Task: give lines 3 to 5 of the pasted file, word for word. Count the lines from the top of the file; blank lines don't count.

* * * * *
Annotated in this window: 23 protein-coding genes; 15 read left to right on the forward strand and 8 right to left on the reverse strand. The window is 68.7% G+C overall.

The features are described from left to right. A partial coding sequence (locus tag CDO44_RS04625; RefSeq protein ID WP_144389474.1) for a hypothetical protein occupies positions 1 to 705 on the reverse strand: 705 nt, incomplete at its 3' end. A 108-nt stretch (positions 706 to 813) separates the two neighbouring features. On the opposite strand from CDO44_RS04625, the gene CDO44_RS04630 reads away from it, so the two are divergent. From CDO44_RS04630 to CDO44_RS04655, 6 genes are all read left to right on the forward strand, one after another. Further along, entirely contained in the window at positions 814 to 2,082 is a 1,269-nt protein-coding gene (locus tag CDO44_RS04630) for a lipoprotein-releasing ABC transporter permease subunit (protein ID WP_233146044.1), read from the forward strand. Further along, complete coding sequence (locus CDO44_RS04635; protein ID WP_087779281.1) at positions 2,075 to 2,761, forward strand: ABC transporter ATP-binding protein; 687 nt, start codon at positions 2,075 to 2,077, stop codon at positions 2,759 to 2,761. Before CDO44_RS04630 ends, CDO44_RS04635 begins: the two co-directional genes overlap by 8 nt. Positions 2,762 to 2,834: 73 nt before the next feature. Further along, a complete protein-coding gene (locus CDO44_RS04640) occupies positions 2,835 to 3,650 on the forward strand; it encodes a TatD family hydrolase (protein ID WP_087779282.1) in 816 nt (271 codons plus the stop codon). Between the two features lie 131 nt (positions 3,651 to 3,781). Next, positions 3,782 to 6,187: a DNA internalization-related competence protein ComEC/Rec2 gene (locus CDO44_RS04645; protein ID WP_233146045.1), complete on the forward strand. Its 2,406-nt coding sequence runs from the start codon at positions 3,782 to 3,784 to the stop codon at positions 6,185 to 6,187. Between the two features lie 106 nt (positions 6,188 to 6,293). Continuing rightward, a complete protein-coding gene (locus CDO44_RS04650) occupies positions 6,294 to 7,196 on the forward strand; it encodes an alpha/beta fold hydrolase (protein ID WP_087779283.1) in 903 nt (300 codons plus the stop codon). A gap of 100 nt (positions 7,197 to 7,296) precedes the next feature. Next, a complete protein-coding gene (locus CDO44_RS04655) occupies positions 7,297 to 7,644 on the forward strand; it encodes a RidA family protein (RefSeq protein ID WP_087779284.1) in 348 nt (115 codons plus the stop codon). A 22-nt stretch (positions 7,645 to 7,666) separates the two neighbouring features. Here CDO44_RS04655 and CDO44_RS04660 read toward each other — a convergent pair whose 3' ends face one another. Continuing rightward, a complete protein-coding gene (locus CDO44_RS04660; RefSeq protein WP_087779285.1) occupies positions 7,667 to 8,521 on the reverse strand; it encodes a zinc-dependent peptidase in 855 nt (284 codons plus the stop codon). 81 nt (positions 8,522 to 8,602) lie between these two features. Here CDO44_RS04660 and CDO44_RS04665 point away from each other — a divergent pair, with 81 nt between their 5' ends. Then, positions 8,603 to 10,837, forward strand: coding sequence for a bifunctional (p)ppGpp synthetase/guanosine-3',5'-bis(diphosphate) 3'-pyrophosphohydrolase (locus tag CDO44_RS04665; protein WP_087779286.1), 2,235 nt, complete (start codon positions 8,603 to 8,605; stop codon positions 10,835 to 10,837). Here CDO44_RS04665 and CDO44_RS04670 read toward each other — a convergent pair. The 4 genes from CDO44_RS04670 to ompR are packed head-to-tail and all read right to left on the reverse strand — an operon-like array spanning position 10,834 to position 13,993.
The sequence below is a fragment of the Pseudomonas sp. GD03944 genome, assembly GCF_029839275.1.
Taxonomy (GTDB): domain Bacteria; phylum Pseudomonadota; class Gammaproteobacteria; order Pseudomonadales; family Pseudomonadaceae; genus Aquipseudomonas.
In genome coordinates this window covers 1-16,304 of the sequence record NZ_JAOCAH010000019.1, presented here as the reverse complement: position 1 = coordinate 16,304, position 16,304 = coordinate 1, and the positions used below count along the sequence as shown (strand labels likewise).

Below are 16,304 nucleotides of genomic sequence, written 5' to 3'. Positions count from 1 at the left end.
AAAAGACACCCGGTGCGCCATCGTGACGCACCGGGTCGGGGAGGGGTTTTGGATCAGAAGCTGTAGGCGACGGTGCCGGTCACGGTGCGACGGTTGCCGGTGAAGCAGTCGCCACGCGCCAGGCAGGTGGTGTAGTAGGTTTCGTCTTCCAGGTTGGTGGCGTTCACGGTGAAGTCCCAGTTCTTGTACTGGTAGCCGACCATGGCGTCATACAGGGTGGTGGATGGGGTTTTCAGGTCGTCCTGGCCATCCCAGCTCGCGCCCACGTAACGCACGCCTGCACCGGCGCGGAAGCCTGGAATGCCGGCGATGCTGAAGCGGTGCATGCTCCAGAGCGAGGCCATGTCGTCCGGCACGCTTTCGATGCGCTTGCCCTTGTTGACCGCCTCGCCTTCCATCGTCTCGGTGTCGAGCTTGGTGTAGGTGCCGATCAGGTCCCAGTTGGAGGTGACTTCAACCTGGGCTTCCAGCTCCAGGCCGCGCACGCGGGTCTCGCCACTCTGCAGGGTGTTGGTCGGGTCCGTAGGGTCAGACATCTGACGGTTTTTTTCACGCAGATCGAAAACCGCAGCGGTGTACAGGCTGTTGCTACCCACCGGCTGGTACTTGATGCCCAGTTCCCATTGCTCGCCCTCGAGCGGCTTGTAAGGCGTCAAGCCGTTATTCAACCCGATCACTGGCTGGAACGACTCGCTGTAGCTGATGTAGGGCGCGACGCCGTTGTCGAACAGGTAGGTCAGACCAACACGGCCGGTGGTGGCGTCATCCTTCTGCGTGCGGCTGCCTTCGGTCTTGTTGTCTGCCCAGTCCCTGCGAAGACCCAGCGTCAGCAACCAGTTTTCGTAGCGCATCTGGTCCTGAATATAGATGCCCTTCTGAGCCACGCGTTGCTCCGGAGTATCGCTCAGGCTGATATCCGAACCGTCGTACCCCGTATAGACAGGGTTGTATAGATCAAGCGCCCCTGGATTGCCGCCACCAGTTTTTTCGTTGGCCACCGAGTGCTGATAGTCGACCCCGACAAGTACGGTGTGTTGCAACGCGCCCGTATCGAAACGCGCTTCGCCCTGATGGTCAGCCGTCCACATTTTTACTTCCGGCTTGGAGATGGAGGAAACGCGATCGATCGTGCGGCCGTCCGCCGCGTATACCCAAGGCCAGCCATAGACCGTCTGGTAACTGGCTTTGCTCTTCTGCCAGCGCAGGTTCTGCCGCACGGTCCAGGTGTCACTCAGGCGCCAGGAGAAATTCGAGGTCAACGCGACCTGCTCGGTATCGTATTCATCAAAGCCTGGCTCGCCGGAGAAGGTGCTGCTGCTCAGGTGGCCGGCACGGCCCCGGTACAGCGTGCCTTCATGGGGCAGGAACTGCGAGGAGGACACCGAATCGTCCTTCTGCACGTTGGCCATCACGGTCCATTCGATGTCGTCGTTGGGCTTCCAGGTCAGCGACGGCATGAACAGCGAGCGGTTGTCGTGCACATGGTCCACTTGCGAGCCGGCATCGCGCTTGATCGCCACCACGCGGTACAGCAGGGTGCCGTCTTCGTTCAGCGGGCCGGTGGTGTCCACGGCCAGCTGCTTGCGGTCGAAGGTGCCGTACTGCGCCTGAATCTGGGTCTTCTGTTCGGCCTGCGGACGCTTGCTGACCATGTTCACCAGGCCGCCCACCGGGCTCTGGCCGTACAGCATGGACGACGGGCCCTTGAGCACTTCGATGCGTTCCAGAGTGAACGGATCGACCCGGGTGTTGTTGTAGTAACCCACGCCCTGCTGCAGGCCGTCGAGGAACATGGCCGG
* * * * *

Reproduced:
The sequence below is a fragment of the Pseudomonas sp. GD03944 genome, assembly GCF_029839275.1.
Taxonomy (GTDB): domain Bacteria; phylum Pseudomonadota; class Gammaproteobacteria; order Pseudomonadales; family Pseudomonadaceae; genus Aquipseudomonas.
In genome coordinates this window covers 1-16,304 of the sequence record NZ_JAOCAH010000019.1, presented here as the reverse complement: position 1 = coordinate 16,304, position 16,304 = coordinate 1, and the positions used below count along the sequence as shown (strand labels likewise).